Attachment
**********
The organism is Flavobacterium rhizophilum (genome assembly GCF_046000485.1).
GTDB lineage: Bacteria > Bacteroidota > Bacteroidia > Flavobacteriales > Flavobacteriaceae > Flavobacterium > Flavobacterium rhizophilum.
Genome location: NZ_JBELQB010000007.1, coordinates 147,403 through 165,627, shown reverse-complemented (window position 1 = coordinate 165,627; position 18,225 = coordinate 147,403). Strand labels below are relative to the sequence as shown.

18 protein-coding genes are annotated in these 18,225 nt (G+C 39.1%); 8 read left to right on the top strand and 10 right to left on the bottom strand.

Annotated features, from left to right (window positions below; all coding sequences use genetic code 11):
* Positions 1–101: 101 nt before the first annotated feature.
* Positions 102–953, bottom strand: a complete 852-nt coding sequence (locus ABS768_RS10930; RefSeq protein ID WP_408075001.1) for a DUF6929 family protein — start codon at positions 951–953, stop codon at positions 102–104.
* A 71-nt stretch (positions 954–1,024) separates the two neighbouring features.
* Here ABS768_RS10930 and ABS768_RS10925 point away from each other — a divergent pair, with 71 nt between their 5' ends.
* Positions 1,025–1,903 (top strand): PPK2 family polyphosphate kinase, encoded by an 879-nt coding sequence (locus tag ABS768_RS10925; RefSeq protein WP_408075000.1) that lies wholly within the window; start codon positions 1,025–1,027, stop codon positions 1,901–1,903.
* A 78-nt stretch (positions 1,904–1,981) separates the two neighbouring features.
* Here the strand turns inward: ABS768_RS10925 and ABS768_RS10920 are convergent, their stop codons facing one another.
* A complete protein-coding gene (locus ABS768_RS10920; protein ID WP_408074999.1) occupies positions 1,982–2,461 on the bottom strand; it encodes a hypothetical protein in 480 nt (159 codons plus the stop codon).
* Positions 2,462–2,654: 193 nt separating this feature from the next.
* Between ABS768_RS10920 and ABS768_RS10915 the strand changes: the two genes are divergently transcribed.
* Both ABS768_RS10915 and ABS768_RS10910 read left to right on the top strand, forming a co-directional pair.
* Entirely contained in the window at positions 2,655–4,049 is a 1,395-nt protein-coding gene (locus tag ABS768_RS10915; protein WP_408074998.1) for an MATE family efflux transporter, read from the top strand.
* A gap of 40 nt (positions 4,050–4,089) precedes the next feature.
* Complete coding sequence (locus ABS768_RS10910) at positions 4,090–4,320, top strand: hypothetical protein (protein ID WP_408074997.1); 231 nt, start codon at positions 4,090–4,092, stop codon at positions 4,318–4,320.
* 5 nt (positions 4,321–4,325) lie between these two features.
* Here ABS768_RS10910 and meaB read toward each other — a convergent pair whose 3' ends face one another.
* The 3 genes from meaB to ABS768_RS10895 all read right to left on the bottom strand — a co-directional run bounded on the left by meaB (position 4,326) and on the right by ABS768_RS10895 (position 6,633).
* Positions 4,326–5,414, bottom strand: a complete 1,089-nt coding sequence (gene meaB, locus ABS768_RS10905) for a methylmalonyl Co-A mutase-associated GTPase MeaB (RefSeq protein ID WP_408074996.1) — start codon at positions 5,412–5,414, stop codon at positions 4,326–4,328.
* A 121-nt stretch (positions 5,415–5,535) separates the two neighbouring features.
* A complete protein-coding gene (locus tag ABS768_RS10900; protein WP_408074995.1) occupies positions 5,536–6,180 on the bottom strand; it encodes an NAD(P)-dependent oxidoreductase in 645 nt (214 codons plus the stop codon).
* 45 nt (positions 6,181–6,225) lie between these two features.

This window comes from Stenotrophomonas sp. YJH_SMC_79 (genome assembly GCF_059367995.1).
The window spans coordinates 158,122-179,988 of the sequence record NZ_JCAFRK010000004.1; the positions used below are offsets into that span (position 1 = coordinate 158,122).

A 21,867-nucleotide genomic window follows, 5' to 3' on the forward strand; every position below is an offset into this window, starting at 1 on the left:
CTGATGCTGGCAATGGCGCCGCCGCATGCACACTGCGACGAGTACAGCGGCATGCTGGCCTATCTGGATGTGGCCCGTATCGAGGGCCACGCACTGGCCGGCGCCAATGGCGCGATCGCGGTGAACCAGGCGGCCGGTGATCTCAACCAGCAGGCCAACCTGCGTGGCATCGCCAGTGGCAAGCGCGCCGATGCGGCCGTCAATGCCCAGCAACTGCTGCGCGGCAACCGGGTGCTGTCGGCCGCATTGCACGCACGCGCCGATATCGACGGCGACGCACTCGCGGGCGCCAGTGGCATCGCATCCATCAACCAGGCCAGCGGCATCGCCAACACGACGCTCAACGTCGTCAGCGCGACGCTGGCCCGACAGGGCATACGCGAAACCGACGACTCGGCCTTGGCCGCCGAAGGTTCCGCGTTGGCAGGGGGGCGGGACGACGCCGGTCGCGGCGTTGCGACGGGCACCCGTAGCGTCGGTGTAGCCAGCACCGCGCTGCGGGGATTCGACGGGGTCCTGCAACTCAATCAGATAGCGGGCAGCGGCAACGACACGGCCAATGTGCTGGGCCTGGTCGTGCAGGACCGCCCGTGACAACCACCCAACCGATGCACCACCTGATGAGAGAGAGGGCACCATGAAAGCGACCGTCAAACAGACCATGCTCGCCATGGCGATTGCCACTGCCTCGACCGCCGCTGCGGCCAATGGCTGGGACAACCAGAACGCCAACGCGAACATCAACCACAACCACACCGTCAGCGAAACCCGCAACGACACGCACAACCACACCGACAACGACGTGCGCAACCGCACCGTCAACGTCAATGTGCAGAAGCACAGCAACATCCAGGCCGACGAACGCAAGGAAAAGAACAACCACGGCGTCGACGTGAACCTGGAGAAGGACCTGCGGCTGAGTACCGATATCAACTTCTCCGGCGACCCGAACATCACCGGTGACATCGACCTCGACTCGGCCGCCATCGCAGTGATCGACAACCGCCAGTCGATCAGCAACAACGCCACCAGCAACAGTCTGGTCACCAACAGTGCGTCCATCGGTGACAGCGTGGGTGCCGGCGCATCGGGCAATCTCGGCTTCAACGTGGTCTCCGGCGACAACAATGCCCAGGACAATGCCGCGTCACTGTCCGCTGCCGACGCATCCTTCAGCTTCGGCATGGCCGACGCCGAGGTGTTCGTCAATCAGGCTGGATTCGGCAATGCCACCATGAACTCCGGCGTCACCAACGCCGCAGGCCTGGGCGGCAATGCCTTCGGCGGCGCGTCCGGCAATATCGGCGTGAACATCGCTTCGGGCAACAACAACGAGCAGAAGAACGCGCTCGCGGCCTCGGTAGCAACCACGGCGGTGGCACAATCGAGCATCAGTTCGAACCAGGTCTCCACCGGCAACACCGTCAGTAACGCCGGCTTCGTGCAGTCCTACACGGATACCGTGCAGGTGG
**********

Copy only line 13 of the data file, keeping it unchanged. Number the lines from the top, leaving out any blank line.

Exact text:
* A complete protein-coding gene (locus ABS768_RS10920; protein ID WP_408074999.1) occupies positions 1,982–2,461 on the bottom strand; it encodes a hypothetical protein in 480 nt (159 codons plus the stop codon).